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Saint Pierre and Miquelon 1

Saint Pierre and Miquelon

The flag of Saint-Pierre and Miquelon is officially the flag of France, as Saint-Pierre and Miquelon is a self-governing overseas collectivity of France.

In 1982 an unofficial local flag was designed, based on the Collectivity’s coat of arms. The flag is blue with a yellow ship, said to be Grande Hermine, which brought Jacques Cartier to Saint-Pierre on 15 June 1536. Three square fields placed along the hoist recall the origin of most inhabitants of the islands, from top to bottom, Basques, Bretons, and Normans. The flag was likely designed by André Paturel, a local business owner.

Saint Barthélemy 3

Saint Barthélemy

The flag of Saint Barthélemy is the French tricolor. This is because Saint Barthélemy is a self-governing overseas collectivity of France. An unofficial flag of Saint Barthélemy consisting of the island’s coat of arms centered on a white field is also used on the island.

The coat of arms of Saint-Barthélemy is a shield divided into three horizontal stripes (parted per fess), three gold fleurs-de-lis on blue, above a white Maltese cross on red, over three gold crowns on blue, and “Ouanalao” is what the indigenous people called the island. On top of the shield is a mural crown.

The fleurs-de-lis, Maltese Cross, and gold crowns are heraldic reminders of the island’s history as a colony ruled by first the Kingdom of France, then the Knights Hospitaller and in turn the Kingdom of Sweden.

Réunion 4

Réunion

The Vexillological Association of Réunion selected a flag in 2003. It depicts the volcano of Fournaise, bedecked by gold sunbeams. It was designed in 1974 by Guy Pignolet with help of Jean Finck and Didier Finck who called it Lö Mahavéli but it really started to be promoted once the association chose it in 2003. It does not have official recognition but since 2014, it is flying on top of many public buildings after several city councils have taken the decision to do so.

Martinique 5

Martinique

The unofficial “snake flag” (drapeau aux serpents) features a white cross on a blue field with a white snake in each quarter. These are fer-de-lance vipers (Bothrops lanceolatus, French trigonocéphale) native to Martinique. It was used by the French military on their buildings and/or uniforms. Members of the National Gendarmerie bore the coat-of-arms version of the flag. It stood next to the French flag on some public buildings of the island—such as the prefecture and the police station of Fort-de-France.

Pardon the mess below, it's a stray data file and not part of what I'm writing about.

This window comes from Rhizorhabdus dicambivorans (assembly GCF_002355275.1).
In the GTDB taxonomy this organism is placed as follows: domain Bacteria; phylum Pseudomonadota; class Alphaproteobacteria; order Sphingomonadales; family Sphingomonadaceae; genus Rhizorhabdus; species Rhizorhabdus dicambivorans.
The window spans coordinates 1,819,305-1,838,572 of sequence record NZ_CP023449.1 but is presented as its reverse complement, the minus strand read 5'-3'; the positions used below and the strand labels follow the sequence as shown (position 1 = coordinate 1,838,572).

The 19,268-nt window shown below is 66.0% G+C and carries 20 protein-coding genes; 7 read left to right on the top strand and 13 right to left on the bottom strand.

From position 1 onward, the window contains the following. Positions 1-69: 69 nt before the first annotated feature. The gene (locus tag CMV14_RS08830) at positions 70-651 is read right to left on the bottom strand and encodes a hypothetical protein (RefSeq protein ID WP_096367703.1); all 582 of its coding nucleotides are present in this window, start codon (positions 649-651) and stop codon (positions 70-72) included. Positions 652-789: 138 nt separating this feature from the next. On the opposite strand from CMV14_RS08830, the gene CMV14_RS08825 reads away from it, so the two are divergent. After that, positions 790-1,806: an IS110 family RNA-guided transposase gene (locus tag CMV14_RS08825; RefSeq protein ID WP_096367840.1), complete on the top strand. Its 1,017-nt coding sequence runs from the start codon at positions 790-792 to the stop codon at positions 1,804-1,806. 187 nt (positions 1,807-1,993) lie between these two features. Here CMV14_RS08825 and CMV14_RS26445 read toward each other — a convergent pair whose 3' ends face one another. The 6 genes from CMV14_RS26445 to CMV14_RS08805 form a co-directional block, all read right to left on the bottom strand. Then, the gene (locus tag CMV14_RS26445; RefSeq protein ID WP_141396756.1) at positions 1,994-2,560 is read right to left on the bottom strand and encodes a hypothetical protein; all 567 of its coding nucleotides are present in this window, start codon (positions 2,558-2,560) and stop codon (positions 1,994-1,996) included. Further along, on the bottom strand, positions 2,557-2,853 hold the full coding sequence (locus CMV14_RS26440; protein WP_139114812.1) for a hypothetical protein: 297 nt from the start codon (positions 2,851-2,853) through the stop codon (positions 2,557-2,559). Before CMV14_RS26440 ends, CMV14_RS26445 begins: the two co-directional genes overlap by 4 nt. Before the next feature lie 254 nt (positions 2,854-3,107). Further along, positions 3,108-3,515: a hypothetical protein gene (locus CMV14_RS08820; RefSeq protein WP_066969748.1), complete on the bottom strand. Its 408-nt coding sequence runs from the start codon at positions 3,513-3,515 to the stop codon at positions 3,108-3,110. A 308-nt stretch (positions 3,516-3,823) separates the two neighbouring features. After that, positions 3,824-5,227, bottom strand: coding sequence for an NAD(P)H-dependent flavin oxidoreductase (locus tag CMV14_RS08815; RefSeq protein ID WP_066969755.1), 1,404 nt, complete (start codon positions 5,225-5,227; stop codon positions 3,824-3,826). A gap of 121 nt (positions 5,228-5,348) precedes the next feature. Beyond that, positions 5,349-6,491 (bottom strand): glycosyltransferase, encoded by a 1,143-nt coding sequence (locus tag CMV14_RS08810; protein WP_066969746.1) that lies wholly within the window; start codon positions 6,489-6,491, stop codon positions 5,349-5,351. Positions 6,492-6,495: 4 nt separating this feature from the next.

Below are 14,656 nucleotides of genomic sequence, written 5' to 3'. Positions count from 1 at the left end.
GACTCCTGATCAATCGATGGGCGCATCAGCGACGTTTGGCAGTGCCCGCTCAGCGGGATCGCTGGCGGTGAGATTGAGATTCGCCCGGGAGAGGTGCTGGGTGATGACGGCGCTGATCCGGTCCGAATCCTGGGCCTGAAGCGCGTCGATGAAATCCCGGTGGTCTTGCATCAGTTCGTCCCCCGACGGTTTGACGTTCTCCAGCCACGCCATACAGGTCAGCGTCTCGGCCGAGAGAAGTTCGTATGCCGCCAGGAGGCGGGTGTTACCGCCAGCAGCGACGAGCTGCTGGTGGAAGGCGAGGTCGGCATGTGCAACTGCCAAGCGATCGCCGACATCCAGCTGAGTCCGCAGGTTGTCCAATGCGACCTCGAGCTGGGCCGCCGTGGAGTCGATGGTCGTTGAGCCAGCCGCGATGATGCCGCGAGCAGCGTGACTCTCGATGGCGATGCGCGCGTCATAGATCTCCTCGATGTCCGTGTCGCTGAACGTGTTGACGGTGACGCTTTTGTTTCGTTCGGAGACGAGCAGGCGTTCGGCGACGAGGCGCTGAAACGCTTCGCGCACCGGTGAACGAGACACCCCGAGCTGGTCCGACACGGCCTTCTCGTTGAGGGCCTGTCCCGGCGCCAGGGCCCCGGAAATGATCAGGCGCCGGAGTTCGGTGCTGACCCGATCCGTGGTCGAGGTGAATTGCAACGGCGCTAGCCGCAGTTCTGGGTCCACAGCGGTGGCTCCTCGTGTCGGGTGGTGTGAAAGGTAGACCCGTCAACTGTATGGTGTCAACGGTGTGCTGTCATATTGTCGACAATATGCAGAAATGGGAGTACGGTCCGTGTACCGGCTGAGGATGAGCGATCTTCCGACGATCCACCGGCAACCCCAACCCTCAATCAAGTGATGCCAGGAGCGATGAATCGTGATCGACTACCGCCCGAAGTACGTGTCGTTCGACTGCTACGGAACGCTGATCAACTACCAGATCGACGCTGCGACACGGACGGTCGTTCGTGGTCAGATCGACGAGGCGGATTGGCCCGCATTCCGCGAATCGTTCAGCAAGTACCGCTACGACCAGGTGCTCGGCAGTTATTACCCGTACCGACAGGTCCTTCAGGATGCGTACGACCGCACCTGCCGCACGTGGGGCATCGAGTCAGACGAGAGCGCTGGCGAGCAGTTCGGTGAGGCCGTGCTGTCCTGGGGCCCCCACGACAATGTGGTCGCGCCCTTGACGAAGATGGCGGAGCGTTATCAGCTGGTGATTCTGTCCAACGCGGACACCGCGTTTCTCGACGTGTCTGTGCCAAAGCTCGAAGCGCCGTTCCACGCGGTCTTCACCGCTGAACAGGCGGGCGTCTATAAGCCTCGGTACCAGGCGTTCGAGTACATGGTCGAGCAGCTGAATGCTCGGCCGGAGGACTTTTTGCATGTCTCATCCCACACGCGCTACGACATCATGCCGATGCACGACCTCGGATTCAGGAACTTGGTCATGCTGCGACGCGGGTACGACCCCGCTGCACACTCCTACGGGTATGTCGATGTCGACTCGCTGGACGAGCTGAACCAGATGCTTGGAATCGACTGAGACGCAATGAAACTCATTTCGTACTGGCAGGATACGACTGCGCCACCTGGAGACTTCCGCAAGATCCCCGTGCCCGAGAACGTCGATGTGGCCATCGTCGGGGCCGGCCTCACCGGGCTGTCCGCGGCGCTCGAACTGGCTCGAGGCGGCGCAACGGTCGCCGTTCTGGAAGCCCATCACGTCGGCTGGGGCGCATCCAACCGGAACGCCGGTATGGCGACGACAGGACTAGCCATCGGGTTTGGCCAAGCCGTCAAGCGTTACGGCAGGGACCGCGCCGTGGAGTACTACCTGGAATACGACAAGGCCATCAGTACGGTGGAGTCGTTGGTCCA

French Southern and Antarctic Lands 7

French Southern and Antarctic Lands

The French Southern and Antarctic Lands have formed a territoire d’outre-mer (an overseas territory) of France since 1955. Formerly, they were administered from Paris by an administrateur supérieur assisted by a secretary-general; since December 2004, however, their administrator has been a préfet, currently Cécile Pozzo di Borgo, with headquarters in Saint-Pierre on Réunion Island.

French Guiana 8

French Guiana

On 29 January 2010, the general council (departmental council) of the overseas department of French Guiana unilaterally adopted a flag for the department of French Guiana. This was not recognized by the superior regional council. Both councils were disbanded in late 2015 and replaced by the French Guiana Assembly within the framework of the new Territorial Collectivity of French Guiana. Moreover, only the French flag is officially recognized by the French constitution as the national flag. The green and yellow flag is still used by the French Guiana national football team.

France 9

France

Blue and red are the traditional colours of Paris, used on the city’s coat of arms. Blue is identified with Saint Martin, red with Saint Denis]. At the storming of the Bastille in 1789, the Paris militia wore blue and red cockades on their hats. White had long featured prominently on French flags and is described as the “ancient French colour” by Lafayette. White was added to the “revolutionary” colours of the militia cockade to “nationalise” the design, thus creating the cockade of France. Although Lafayette identified the white stripe with the nation, other accounts identify it with the monarchy. Lafayette denied that the flag contains any reference to the red-and-white livery of the Duc d’Orléans. Despite this, Orléanists adopted the tricolour as their own.

Finland 10

Finland

The flag of Finland, also called siniristilippu (“Blue Cross Flag”), dates from the beginning of the 20th century. On a white background, it features a blue Nordic cross, which represents Christianity.

Like Sweden’s, Finland’s national flag is based on the Scandinavian cross. It was adopted after independence from Russia, when many patriotic Finns wanted a special flag for their country, but its design dates back to the 19th century. The blue colouring is said to represent the country’s thousands of lakes and the sky, with white for the snow that covers the land in winter. This colour combination has also been used over the centuries in various Finnish provincial, military, and town flags.

The first known “Flag of Finland” was presented in 1848, along with the national anthem Maamme. Its motif was the coat of arms of Finland, surrounded by laurel leaves, on a white flag.

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